She taught me more about unconditional love. She demonstrated that more than any other teacher that I’ve ever had. I highly recommend all of Byron Katie’s books. I highly recommend that you check out her work.

A lot of people have told me that her work is a little bit too intense for them and that it goes too far for them, and I think that’s okay. I think everyone’s perception of a teacher is fine. But I don’t want you to negate all of her work just because there may be some intense stuff that you don’t agree with. Expose yourself to her. She’s amazing.

Another teacher that I’ve learned a tremendous amount from is Amy Porterfield. I know that some of you who are coaches or who are in the online business space know of Amy. Amy is a teacher of business and marketing who teaches courses online.

And I think Amy has taught me more about being a woman entrepreneur online by her example more than anyone. When I was first starting out, Amy was really my guide. I really saw that she was working from home, she was kind of a one-person shop. She was creating beautiful courses and products. She loved her students. She simplified everything that was being taught online in a way that I could understand.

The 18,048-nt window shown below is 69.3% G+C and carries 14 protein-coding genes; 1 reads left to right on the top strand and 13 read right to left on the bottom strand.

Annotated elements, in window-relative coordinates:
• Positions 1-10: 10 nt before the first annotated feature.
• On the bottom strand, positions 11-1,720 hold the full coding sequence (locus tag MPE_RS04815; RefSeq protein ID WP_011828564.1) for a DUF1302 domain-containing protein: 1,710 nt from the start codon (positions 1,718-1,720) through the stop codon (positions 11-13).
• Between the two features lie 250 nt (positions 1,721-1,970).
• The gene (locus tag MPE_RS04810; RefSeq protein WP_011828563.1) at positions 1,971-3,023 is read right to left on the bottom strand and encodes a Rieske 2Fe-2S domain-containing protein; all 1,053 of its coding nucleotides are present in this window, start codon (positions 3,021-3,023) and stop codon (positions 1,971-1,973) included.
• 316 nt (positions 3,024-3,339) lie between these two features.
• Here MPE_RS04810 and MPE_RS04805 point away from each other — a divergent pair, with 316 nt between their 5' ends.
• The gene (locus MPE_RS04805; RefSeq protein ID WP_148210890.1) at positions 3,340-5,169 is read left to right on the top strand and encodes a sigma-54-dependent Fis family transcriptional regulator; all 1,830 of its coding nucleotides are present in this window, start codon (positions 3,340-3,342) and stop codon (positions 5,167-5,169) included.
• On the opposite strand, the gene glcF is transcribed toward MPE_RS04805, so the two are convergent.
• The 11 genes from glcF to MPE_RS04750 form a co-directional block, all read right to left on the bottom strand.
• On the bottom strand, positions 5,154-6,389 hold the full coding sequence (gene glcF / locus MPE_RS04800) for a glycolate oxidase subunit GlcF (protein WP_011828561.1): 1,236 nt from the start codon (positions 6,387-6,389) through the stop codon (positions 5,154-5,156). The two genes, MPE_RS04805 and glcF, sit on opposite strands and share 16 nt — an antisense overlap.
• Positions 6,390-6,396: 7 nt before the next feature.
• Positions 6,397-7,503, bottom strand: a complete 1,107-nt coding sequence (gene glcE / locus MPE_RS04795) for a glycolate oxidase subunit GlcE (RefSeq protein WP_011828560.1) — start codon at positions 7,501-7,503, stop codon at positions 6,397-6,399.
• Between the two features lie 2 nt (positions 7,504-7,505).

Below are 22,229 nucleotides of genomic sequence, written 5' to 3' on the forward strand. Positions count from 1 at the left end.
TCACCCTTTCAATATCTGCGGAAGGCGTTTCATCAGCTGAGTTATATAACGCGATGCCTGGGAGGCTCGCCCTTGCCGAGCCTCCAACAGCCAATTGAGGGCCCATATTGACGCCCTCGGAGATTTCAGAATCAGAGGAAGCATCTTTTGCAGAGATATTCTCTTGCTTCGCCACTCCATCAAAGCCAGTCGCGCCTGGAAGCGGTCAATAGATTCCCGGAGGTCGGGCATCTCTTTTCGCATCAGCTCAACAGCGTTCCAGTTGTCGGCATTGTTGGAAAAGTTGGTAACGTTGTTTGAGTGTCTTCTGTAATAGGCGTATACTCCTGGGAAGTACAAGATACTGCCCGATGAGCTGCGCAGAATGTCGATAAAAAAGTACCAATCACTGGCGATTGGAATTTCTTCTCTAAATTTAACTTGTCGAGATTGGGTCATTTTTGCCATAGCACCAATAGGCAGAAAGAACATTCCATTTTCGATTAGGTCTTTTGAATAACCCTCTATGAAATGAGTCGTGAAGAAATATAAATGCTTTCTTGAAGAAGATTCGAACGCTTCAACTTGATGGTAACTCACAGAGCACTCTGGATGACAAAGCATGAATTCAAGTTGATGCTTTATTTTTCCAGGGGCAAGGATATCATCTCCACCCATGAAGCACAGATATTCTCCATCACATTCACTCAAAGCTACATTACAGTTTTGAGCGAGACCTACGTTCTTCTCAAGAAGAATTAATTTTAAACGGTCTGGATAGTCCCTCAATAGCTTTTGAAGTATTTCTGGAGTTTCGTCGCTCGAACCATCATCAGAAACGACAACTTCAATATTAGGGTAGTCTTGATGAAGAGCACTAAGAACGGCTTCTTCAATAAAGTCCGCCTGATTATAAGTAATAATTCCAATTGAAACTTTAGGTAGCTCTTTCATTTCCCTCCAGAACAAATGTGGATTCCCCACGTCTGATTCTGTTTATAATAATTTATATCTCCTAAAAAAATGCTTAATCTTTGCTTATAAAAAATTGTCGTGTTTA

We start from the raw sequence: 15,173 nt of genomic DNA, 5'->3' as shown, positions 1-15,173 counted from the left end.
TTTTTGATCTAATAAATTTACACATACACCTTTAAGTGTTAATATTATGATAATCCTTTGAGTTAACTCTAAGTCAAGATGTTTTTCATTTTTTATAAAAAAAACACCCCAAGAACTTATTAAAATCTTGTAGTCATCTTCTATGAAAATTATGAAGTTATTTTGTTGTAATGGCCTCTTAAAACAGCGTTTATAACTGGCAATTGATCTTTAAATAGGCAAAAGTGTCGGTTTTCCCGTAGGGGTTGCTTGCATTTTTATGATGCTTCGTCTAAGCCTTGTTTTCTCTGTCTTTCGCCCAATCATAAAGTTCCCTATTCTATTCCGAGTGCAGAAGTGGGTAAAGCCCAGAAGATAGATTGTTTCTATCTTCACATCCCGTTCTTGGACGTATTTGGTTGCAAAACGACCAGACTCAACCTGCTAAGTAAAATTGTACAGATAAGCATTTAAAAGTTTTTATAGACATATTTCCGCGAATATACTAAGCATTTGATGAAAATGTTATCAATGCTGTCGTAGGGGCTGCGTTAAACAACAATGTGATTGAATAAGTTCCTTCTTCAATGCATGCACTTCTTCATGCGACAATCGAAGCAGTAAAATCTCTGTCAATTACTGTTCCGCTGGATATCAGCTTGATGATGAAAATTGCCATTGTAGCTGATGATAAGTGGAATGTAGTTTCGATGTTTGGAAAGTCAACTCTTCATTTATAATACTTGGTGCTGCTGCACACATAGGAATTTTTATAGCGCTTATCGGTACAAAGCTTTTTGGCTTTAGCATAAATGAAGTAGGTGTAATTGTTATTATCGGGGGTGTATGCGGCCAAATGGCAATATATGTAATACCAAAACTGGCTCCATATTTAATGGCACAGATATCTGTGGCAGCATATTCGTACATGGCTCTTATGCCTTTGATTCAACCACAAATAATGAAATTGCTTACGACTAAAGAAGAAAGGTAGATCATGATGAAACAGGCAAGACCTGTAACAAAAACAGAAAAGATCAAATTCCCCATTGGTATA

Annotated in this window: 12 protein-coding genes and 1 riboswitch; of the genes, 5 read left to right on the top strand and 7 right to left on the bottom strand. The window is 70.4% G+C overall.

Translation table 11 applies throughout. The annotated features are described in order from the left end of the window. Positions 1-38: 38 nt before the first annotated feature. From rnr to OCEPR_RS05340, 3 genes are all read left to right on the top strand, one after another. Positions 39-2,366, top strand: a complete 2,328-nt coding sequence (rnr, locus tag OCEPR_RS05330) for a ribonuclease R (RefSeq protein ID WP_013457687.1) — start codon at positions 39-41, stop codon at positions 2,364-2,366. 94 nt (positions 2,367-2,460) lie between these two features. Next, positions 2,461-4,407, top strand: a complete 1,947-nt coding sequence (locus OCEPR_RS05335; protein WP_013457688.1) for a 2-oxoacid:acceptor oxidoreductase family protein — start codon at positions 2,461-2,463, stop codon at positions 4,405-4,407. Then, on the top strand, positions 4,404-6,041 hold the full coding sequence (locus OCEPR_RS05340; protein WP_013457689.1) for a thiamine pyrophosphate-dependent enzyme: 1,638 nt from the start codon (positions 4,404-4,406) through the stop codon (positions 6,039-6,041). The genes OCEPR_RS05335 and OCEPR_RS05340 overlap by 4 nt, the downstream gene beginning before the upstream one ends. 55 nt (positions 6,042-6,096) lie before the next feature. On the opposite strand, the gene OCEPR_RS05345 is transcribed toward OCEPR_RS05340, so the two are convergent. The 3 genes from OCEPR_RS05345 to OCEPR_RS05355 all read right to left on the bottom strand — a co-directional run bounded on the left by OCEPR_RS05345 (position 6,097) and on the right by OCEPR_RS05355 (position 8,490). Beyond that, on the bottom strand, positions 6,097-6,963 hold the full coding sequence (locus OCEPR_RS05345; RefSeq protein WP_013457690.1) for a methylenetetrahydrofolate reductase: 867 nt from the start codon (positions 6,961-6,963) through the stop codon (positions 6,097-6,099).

And so I’ve used her as a role model in my life to see how to build a business and I’ve just had so much respect for her in the way that she’s talked about how much money she makes and how many clients she has and how she creates her courses and how she runs her business. And she’s really just opened the backstage to us so we can all learn from her.

I have so many memories of when I lived in California, going on walks and just listening to Amy talk about her business and just hearing myself, hearing my own thoughts believe, “Oh my gosh, this is possible for me.” Amy made me believe by teaching me what she knew, that I could have an online business that could make millions of dollars.

And she also taught me by being an example of that and going out there and doing her job in the world, which I so appreciate. I listened to her podcast religiously. I think that she is one of the great examples of someone who brings energy and preparedness and professionalism to every single thing she does. She’s impeccable.

And there are for sure worse teachers that you could emulate than Amy Porterfield. She kind of sets the standard for the level of good teaching I think in our online business industry.

That being said, I’m also super grateful and have so much admiration for Russell Brunson. I think that what he created with his business and how he taught had a tremendous impact on me. And as a student, I learned so much about marketing by studying him.